28 April 2023

Eden Ablaze world premiere reflects on ancient world transformed by fire

| Genevieve Jacobs
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William Barton

William Barton will play in the premiere of Eden Ablaze, by Australian composer Andrew Ford. Photo: CIMF.

When composer and broadcaster Andrew Ford returned to his home at Robertson after fleeing the Black Summer fires, it was though the world had changed.

“We left home twice in January 2020, fearing we’d be cut off the first time and the second time because the fire had crossed the Kangaroo River and we knew there was nothing to stop it climbing the escarpment,” he says.

Robertson went unscathed in the event, unlike nearby Bundanoon, Wingello and Exeter where southerly winds of up to 90 km/h pushed roaring flames into the villages, destroying 14 houses.

When Andrew and his wife returned home to Robertson, a cold, yellow fog filled with smoke and ash clung to the sleepy village. Flakes of ash drifted like snow in the eerie light, filling the dog’s bowl again and again over the following days.

Three years later, Eden Ablaze, Ford’s String Quartet No 7 will have its world premiere at the Canberra International Music Festival with the world-renowned Brodsky Quartet. They’ll be sharing the stage with didgeridoo master William Barton at the Fitters’ Workshop for Bach, Barton Brodsky on Sunday, 30 April.

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Eden Ablaze was written for the Brodskys, friends of 25 years’ standing, who were frantic with worry for Andrew as the fires made international headlines.

“We had the idea of writing a piece that would be like reportage from the front line, you play it as soon as you can,” he explains. “The music almost appears out of the fires.”

The string quartet should have premiered with Barton at a concert in Bristol only months later, until the pandemic intervened. But that pushed the premiere to a very suitable venue in Canberra, where the community endured months of fear through that terrible summer.

The work’s name references the actual town of Eden on the far South Coast, but also Andrew’s reflections on the impact of ancient rainforest burning for the first time.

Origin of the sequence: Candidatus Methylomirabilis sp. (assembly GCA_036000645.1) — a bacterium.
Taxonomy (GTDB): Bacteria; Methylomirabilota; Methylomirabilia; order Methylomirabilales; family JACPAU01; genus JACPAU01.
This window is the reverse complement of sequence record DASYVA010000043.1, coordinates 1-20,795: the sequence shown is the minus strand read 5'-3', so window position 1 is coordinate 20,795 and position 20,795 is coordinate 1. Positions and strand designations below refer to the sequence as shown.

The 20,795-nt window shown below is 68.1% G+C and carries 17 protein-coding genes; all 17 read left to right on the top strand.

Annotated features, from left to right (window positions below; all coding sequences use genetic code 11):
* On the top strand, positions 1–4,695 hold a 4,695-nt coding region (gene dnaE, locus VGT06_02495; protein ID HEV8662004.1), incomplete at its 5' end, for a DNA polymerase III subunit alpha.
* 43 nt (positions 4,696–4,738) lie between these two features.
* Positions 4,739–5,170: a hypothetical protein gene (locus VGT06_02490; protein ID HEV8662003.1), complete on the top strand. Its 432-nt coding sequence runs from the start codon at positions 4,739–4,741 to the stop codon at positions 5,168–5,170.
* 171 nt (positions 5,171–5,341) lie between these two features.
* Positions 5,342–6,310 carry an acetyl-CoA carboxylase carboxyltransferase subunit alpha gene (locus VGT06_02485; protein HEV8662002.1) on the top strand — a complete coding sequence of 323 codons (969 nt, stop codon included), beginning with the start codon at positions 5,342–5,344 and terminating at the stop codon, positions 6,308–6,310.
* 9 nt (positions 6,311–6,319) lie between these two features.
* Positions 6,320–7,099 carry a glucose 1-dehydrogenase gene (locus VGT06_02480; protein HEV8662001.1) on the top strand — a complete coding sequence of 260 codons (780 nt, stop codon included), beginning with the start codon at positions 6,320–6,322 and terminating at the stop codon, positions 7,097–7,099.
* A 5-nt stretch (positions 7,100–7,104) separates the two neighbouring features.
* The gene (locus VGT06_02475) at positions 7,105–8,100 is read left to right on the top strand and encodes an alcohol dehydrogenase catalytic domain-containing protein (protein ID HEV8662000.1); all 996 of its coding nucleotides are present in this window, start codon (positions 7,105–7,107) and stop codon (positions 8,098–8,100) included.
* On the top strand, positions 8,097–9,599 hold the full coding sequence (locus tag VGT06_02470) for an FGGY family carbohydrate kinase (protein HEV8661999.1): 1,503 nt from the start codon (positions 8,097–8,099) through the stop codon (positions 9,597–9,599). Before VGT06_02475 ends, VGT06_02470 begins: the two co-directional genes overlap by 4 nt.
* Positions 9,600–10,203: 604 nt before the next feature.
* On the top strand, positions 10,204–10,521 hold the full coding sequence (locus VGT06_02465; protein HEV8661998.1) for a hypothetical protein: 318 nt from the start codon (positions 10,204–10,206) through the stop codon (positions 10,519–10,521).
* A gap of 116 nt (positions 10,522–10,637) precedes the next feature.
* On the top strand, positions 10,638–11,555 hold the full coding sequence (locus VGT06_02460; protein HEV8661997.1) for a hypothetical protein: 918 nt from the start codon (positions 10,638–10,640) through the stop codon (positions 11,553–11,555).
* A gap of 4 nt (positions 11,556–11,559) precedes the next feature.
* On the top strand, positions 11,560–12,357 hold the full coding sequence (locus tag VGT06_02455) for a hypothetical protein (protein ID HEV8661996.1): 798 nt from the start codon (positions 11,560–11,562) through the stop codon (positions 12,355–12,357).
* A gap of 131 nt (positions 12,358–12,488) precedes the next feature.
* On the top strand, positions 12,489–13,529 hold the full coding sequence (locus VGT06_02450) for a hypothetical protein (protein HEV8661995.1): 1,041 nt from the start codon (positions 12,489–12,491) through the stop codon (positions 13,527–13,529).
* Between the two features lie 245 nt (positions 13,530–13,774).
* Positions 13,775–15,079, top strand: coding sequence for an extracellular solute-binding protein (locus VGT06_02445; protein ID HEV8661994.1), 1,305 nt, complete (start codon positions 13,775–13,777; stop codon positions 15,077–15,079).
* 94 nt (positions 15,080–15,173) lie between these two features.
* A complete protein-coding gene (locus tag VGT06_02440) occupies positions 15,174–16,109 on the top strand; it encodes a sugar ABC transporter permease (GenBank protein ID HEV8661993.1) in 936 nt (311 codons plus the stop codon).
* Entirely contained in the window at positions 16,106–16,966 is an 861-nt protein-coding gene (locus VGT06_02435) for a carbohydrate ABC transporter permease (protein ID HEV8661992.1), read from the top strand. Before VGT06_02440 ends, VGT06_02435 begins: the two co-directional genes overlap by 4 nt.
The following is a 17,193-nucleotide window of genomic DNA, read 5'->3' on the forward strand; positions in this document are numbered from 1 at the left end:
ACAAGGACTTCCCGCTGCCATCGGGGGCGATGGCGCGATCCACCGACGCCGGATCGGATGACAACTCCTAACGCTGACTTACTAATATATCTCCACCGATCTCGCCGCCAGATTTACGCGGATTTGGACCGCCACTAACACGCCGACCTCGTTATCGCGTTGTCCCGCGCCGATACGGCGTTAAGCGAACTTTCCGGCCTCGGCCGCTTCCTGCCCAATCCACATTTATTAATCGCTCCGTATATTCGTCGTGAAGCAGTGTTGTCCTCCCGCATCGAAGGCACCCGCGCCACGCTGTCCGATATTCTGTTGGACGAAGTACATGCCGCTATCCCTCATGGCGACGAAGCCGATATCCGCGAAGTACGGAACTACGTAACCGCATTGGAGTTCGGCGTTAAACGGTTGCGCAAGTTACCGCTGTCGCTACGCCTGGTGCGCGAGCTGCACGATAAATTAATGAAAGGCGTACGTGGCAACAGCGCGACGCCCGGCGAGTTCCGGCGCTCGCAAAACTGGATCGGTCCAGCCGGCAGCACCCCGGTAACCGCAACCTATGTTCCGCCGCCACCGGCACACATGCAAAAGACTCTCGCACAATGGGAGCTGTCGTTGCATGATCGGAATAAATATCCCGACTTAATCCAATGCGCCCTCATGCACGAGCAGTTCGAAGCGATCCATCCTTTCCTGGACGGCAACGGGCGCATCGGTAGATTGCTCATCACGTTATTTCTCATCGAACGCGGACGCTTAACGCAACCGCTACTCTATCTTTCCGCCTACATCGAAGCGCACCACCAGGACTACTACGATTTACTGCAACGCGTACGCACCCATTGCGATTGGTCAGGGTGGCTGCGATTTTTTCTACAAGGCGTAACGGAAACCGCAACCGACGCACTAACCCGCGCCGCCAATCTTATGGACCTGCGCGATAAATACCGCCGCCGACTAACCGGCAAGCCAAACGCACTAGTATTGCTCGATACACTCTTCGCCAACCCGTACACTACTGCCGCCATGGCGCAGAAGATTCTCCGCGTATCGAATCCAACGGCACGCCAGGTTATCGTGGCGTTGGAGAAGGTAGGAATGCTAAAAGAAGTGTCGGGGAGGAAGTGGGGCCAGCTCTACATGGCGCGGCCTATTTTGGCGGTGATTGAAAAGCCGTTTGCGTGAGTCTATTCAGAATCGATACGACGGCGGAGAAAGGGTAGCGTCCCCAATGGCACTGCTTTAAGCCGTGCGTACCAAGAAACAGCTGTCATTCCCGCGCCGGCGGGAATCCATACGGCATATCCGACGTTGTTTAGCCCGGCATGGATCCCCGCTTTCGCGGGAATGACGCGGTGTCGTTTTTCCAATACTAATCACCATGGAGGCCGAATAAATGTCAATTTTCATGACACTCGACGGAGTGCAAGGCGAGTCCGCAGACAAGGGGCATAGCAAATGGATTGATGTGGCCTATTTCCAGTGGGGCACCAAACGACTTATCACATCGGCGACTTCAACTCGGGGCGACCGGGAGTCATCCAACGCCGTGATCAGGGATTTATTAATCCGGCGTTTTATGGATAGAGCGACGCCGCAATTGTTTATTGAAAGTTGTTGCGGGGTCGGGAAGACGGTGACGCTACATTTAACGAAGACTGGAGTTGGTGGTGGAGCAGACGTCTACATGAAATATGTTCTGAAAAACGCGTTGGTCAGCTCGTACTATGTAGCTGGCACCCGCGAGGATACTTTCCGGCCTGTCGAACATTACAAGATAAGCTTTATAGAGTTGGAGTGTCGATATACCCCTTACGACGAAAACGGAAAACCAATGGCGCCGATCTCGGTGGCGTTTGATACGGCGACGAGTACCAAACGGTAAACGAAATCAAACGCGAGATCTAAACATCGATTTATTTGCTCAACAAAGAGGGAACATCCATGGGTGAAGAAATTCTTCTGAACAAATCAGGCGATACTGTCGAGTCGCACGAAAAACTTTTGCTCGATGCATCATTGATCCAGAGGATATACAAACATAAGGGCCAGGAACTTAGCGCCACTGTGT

“Unlike the bush, rainforests are not supposed to burn. There’s no natural regeneration through fire in a rainforest,” he says.

“The connections those forests had with ancient Gondwanaland is also with a kind of Eden, so the fires represent a loss of innocence too, if you can say that about a forest.”

Andrew was already writing a larger orchestral work about climate change and while he set that aside for the string quartet, the two overlap in several ways.

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The orchestral piece was performed by the Australian Youth Orchestra in December and builds towards a musical quotation from Handel’s Largo, ombré ma fui from the opera Xerxes.

“The king is standing beneath a plane tree, singing in praise of its shade, its generous and gentle shelter,” Andrew says.

“My orchestral piece was called The Meaning of Trees, from that African proverb that says the meaning of trees is the shade they provide. In the orchestral piece that musical quotation screams out at the end, like an urgent cry.

“But in Eden Ablaze it’s at the beginning and it’s played very gently, very beautifully, very quietly with scurrying strings around it. I wanted to make something beautiful, somehow, out of the horror. At the very end the strong players have descending specks of sound, a kind of musical realisation of the ash falling gently from the sky. And there’s fury in between.”

He says the orchestral piece and Eden Ablaze are reminders of what’s at stake for the natural environment, how immense the catastrophes can be.

“Being Australians, once the fires are over we think that’s that. But of course they always come back, and it’s only faster and more furious the next time.”

Eden Ablaze premieres at the Canberra International Music Festival on Sunday 30 April in the Bach Barton Brodsky concert, 7:30 pm, at the Fitters’ Workshop. Concession, under 30 and youth tickets are available.

Original Article published by Genevieve Jacobs on Riotact.

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